Leading slavery scholar wins prestigious British Academy prize for contributions to humanities and social sciences
The British Academy today awards the Leverhulme Medal and Prize to Professor Catherine Hall FBA, Chair of the Centre for the Study of the Legacies of British Slavery at University College, London.
Professor Hall is recognised by the British Academy for the impact her scholarship has made across modern and contemporary British history, particularly in the fields of class, gender, empire and postcolonial history.
The accolade is one of a selection of prizes and medals awarded today by the British Academy, the national body for the humanities and social sciences, for notable contributions to fields including Linguistics, Cultural History and Biblical Studies. A list of other British Academy awards announced today can be found on their website.
Professor Catherine Hall FBA, recipient of the Leverhulme Medal and Prize, said:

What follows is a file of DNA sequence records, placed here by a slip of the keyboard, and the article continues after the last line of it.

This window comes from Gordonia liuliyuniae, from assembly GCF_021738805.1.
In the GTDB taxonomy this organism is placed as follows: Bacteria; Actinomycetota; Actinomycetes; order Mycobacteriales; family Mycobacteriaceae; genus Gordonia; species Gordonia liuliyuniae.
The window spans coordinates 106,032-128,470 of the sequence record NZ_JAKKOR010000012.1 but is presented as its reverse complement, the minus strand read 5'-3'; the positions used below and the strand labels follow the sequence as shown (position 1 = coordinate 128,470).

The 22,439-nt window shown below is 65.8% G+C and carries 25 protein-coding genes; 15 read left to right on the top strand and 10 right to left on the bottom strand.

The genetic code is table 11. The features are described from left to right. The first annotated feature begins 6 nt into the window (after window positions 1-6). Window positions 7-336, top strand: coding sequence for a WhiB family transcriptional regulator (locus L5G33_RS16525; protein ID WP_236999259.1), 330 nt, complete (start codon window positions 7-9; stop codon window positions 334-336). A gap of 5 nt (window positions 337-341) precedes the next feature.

“My work on class, race, and gender over the past decades has been driven by a conviction that historical understanding of the relation between past and present can contribute to the task of tackling contemporary social, cultural, political and economic inequalities.”
Professor Aditi Lahiri CBE FBA, Vice President (Humanities) of the British Academy, said:
“The legacies of slavery remain vital to understanding contemporary Britain and they have been much discussed in recent years. Catherine Hall, above all, is widely respected for her role in shining a light on this unforgotten period and recognising its potential, most notably through the Legacies of British slave-ownership project. For years, Professor Hall has been illuminating this vital piece of British social and cultural history and, thanks to her hard work, we are able to discern critical details about British slavery and its relationship with Britain in the present day. For this, Professor Hall’s work has been increasingly widely cited and praised, and is rightly recognised with the award of the Leverhulme Medal and Prize today.”
Professor Julia Black, President of the British Academy, said:
“The British Academy recognises excellence in the humanities and social sciences and celebrates the contributions of outstanding scholars in a huge range of fields. On behalf of the British Academy, I extend warm congratulations to each of this year’s winners. Their students, colleagues, and the whole scholarly community look to them for inspiration.”